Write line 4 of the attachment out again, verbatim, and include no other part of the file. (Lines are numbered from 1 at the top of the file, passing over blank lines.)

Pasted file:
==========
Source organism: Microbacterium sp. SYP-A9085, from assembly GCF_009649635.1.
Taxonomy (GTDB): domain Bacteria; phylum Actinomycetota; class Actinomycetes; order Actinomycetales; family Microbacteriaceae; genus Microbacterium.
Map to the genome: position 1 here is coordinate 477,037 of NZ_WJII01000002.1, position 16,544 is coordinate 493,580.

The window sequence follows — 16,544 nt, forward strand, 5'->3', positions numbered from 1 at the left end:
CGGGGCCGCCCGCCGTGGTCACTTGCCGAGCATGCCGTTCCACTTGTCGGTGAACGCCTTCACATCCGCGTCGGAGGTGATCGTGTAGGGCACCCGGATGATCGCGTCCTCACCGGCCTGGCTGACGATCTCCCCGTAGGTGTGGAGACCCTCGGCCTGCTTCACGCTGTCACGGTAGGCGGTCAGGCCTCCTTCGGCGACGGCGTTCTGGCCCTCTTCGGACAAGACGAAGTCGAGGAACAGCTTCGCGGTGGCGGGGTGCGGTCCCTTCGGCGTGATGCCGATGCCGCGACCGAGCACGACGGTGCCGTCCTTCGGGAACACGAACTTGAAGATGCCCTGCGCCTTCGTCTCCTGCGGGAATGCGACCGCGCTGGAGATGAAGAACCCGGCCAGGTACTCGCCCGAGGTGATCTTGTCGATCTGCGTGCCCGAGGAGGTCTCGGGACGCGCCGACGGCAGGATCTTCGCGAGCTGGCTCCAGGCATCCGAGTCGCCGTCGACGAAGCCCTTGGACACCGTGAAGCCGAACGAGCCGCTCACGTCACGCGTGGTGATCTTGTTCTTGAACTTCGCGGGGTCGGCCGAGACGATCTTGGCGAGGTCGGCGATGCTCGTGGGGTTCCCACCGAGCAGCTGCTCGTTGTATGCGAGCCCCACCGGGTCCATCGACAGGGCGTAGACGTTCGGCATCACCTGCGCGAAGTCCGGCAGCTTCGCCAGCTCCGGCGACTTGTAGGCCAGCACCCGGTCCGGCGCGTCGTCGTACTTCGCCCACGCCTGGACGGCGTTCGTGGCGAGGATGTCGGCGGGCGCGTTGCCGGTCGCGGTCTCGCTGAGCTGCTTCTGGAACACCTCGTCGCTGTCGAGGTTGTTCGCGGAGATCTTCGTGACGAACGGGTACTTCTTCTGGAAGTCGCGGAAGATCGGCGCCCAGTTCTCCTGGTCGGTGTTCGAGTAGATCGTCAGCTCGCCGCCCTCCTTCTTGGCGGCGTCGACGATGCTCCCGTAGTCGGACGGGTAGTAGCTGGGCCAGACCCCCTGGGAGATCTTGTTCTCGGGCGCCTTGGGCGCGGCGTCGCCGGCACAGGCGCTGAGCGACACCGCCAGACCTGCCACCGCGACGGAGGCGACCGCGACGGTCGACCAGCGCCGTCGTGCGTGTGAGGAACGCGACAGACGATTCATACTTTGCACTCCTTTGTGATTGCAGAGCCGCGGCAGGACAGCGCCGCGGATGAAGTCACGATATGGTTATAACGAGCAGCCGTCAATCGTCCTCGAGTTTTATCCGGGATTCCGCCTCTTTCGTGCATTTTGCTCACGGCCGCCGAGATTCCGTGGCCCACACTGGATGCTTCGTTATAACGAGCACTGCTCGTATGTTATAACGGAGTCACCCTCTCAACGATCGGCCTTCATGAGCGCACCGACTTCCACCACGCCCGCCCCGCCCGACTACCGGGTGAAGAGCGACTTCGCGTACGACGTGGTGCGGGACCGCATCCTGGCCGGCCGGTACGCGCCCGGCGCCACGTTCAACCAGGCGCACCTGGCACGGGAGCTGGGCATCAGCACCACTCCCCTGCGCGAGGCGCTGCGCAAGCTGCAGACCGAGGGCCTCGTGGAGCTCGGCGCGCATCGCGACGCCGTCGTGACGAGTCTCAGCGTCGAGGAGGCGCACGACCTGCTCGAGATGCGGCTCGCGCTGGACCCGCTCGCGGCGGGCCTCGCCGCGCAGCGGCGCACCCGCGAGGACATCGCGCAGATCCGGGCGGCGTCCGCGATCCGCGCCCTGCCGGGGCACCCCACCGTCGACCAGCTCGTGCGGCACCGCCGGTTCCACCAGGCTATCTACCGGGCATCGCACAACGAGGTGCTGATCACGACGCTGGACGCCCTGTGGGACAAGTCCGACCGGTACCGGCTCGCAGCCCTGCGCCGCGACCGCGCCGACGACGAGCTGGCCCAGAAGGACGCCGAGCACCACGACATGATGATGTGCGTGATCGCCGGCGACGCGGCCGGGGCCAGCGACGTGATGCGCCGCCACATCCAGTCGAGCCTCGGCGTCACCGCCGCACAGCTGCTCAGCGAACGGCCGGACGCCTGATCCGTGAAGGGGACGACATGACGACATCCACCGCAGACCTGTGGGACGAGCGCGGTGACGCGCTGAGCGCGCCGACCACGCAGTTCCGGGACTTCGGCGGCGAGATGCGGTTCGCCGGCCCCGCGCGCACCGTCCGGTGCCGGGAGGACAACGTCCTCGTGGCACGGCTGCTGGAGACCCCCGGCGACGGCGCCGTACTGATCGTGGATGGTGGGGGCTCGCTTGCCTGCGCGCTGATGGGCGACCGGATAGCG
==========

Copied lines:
The window sequence follows — 16,544 nt, forward strand, 5'->3', positions numbered from 1 at the left end: